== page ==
You can avoid foreign transaction fees by getting a credit card that doesn't charge them. Considering that about 25% of current credit card offers don't charge foreign fees, and those cards are available to people of all credit levels, there's really no reason to pay these fees. The 10 largest credit card companies all offer at least some cards without foreign transaction fees. And some, like Capital One, Discover, USAA, HSBC and PenFed, don't charge foreign transaction fees on any of their credit cards.
Foreign transaction fees tack on as much as 4% extra to purchases made abroad, which can truly dampen a vacation. Foreign transaction fees aren't charged by the merchant; they're charged by the credit card company. And the fees are also charged for online purchases processed abroad, even if you're sitting in front of your computer at home when you make the purchase. If you're using a rewards card for purchases abroad, a foreign transaction fee will quickly negate the rewards you're trying to rack up. The fees are declared in all credit card terms, so make sure you look for that language when you're applying for credit cards.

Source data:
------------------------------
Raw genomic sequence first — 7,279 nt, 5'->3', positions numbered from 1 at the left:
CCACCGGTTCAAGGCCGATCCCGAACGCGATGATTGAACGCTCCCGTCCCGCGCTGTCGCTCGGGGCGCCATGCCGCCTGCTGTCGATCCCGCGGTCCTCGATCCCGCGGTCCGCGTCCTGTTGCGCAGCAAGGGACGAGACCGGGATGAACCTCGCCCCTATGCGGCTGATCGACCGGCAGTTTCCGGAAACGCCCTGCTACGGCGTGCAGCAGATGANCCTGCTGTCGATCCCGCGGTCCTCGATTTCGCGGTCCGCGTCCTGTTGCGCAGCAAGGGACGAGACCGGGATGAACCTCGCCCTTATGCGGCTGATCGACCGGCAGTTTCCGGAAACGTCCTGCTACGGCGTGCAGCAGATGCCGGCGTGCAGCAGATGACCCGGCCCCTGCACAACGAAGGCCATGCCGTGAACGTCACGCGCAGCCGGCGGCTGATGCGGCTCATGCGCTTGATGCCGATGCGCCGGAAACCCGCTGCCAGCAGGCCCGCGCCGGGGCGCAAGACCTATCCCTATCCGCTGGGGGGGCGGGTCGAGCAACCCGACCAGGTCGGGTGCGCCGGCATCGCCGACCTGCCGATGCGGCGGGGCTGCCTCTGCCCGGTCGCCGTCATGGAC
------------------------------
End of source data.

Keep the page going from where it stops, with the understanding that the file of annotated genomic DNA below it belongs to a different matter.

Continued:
That said, if you already have a credit card that charges foreign transaction fees, there's not much you can do to avoid them, save for not using the card abroad. Consider applying for a travel credit card with good ongoing rewards and no foreign transaction fees. There are plenty to choose from.
One last thing to think about regarding foreign transaction fees: Don't forget to find the right debit card for your travels. Many debit cards also charge foreign transaction fees and international ATM fees. But having a debit card while abroad is important, as it will allow you to get cash when you need it, which is far cheaper (and safer) than converting money at airports or banks. So make sure to bring a Visa or Mastercard debit card with a low international ATM fee and no foreign transaction fees when you head out of the country.